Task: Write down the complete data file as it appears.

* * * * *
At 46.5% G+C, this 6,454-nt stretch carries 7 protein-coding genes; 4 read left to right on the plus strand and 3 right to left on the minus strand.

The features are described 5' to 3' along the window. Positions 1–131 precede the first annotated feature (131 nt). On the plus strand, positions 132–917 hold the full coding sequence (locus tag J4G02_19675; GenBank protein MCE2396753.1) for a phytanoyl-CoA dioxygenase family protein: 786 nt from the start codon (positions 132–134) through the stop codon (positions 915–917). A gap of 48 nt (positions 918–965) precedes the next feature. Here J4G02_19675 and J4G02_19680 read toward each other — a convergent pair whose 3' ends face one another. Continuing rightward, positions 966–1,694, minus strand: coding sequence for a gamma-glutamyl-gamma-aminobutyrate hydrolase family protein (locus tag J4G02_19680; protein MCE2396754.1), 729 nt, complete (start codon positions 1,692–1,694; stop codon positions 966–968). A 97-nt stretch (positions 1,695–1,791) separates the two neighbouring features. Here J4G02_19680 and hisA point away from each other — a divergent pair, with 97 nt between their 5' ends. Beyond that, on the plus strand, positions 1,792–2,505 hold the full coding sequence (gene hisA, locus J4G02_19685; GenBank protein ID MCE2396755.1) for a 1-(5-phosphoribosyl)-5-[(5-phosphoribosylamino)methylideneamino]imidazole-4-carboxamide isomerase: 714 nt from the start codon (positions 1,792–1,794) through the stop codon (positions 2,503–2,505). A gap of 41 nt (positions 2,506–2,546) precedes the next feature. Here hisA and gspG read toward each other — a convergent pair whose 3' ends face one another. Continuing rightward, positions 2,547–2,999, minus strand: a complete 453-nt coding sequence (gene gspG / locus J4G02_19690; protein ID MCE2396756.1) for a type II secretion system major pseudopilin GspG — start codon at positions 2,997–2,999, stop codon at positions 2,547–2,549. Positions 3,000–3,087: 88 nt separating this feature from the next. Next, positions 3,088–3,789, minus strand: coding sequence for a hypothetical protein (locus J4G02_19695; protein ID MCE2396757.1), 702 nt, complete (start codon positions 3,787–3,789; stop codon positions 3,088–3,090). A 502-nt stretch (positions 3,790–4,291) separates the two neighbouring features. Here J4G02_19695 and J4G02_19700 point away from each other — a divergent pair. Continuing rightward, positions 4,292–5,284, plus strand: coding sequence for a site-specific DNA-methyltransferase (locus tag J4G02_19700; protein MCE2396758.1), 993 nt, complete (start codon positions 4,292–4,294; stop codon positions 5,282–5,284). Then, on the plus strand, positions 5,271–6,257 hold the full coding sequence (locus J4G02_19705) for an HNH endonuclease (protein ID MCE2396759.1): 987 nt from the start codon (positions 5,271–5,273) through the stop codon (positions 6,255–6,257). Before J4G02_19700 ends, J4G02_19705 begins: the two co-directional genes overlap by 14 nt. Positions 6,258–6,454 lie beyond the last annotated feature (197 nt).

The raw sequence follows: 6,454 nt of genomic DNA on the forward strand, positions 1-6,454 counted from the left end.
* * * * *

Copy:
At 46.5% G+C, this 6,454-nt stretch carries 7 protein-coding genes; 4 read left to right on the plus strand and 3 right to left on the minus strand.

The features are described 5' to 3' along the window. Positions 1–131 precede the first annotated feature (131 nt). On the plus strand, positions 132–917 hold the full coding sequence (locus tag J4G02_19675; GenBank protein MCE2396753.1) for a phytanoyl-CoA dioxygenase family protein: 786 nt from the start codon (positions 132–134) through the stop codon (positions 915–917). A gap of 48 nt (positions 918–965) precedes the next feature. Here J4G02_19675 and J4G02_19680 read toward each other — a convergent pair whose 3' ends face one another. Continuing rightward, positions 966–1,694, minus strand: coding sequence for a gamma-glutamyl-gamma-aminobutyrate hydrolase family protein (locus tag J4G02_19680; protein MCE2396754.1), 729 nt, complete (start codon positions 1,692–1,694; stop codon positions 966–968). A 97-nt stretch (positions 1,695–1,791) separates the two neighbouring features. Here J4G02_19680 and hisA point away from each other — a divergent pair, with 97 nt between their 5' ends. Beyond that, on the plus strand, positions 1,792–2,505 hold the full coding sequence (gene hisA, locus J4G02_19685; GenBank protein ID MCE2396755.1) for a 1-(5-phosphoribosyl)-5-[(5-phosphoribosylamino)methylideneamino]imidazole-4-carboxamide isomerase: 714 nt from the start codon (positions 1,792–1,794) through the stop codon (positions 2,503–2,505). A gap of 41 nt (positions 2,506–2,546) precedes the next feature. Here hisA and gspG read toward each other — a convergent pair whose 3' ends face one another. Continuing rightward, positions 2,547–2,999, minus strand: a complete 453-nt coding sequence (gene gspG / locus J4G02_19690; protein ID MCE2396756.1) for a type II secretion system major pseudopilin GspG — start codon at positions 2,997–2,999, stop codon at positions 2,547–2,549. Positions 3,000–3,087: 88 nt separating this feature from the next. Next, positions 3,088–3,789, minus strand: coding sequence for a hypothetical protein (locus J4G02_19695; protein ID MCE2396757.1), 702 nt, complete (start codon positions 3,787–3,789; stop codon positions 3,088–3,090). A 502-nt stretch (positions 3,790–4,291) separates the two neighbouring features. Here J4G02_19695 and J4G02_19700 point away from each other — a divergent pair. Continuing rightward, positions 4,292–5,284, plus strand: coding sequence for a site-specific DNA-methyltransferase (locus tag J4G02_19700; protein MCE2396758.1), 993 nt, complete (start codon positions 4,292–4,294; stop codon positions 5,282–5,284). Then, on the plus strand, positions 5,271–6,257 hold the full coding sequence (locus J4G02_19705) for an HNH endonuclease (protein ID MCE2396759.1): 987 nt from the start codon (positions 5,271–5,273) through the stop codon (positions 6,255–6,257). Before J4G02_19700 ends, J4G02_19705 begins: the two co-directional genes overlap by 14 nt. Positions 6,258–6,454 lie beyond the last annotated feature (197 nt).

The raw sequence follows: 6,454 nt of genomic DNA on the forward strand, positions 1-6,454 counted from the left end.